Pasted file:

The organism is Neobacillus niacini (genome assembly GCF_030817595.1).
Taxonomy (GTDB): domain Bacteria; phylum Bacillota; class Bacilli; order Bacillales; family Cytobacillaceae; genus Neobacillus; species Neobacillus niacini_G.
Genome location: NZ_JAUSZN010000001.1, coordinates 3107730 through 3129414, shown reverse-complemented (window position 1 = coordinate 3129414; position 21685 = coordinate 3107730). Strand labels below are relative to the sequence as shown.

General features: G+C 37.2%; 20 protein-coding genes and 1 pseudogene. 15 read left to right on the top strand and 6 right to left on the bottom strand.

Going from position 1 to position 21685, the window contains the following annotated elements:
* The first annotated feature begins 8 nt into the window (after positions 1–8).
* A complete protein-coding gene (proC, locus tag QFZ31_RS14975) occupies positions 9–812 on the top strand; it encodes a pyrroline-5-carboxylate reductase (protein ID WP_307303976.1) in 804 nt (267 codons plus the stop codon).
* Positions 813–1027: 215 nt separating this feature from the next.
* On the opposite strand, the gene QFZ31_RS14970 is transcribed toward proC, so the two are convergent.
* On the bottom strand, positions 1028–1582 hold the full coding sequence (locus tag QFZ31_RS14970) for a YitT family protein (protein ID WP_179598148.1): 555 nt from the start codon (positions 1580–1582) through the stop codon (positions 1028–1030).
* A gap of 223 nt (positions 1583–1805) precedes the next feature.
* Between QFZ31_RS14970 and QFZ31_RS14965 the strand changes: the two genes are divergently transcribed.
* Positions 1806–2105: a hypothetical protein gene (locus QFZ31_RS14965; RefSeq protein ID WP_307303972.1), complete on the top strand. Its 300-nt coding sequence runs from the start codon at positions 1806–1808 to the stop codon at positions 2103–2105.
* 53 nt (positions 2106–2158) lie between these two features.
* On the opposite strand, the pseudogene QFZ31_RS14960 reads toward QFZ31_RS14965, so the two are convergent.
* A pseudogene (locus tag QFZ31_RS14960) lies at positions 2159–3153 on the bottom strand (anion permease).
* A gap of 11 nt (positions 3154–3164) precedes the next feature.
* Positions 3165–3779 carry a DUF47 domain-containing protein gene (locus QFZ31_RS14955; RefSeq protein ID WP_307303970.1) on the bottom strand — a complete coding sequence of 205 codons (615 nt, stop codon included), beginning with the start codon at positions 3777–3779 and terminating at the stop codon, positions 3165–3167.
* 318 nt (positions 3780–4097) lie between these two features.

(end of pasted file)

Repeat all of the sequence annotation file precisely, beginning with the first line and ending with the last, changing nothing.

The organism is Neobacillus niacini (genome assembly GCF_030817595.1).
Taxonomy (GTDB): domain Bacteria; phylum Bacillota; class Bacilli; order Bacillales; family Cytobacillaceae; genus Neobacillus; species Neobacillus niacini_G.
Genome location: NZ_JAUSZN010000001.1, coordinates 3107730 through 3129414, shown reverse-complemented (window position 1 = coordinate 3129414; position 21685 = coordinate 3107730). Strand labels below are relative to the sequence as shown.

General features: G+C 37.2%; 20 protein-coding genes and 1 pseudogene. 15 read left to right on the top strand and 6 right to left on the bottom strand.

Going from position 1 to position 21685, the window contains the following annotated elements:
* The first annotated feature begins 8 nt into the window (after positions 1–8).
* A complete protein-coding gene (proC, locus tag QFZ31_RS14975) occupies positions 9–812 on the top strand; it encodes a pyrroline-5-carboxylate reductase (protein ID WP_307303976.1) in 804 nt (267 codons plus the stop codon).
* Positions 813–1027: 215 nt separating this feature from the next.
* On the opposite strand, the gene QFZ31_RS14970 is transcribed toward proC, so the two are convergent.
* On the bottom strand, positions 1028–1582 hold the full coding sequence (locus tag QFZ31_RS14970) for a YitT family protein (protein ID WP_179598148.1): 555 nt from the start codon (positions 1580–1582) through the stop codon (positions 1028–1030).
* A gap of 223 nt (positions 1583–1805) precedes the next feature.
* Between QFZ31_RS14970 and QFZ31_RS14965 the strand changes: the two genes are divergently transcribed.
* Positions 1806–2105: a hypothetical protein gene (locus QFZ31_RS14965; RefSeq protein ID WP_307303972.1), complete on the top strand. Its 300-nt coding sequence runs from the start codon at positions 1806–1808 to the stop codon at positions 2103–2105.
* 53 nt (positions 2106–2158) lie between these two features.
* On the opposite strand, the pseudogene QFZ31_RS14960 reads toward QFZ31_RS14965, so the two are convergent.
* A pseudogene (locus tag QFZ31_RS14960) lies at positions 2159–3153 on the bottom strand (anion permease).
* A gap of 11 nt (positions 3154–3164) precedes the next feature.
* Positions 3165–3779 carry a DUF47 domain-containing protein gene (locus QFZ31_RS14955; RefSeq protein ID WP_307303970.1) on the bottom strand — a complete coding sequence of 205 codons (615 nt, stop codon included), beginning with the start codon at positions 3777–3779 and terminating at the stop codon, positions 3165–3167.
* 318 nt (positions 3780–4097) lie between these two features.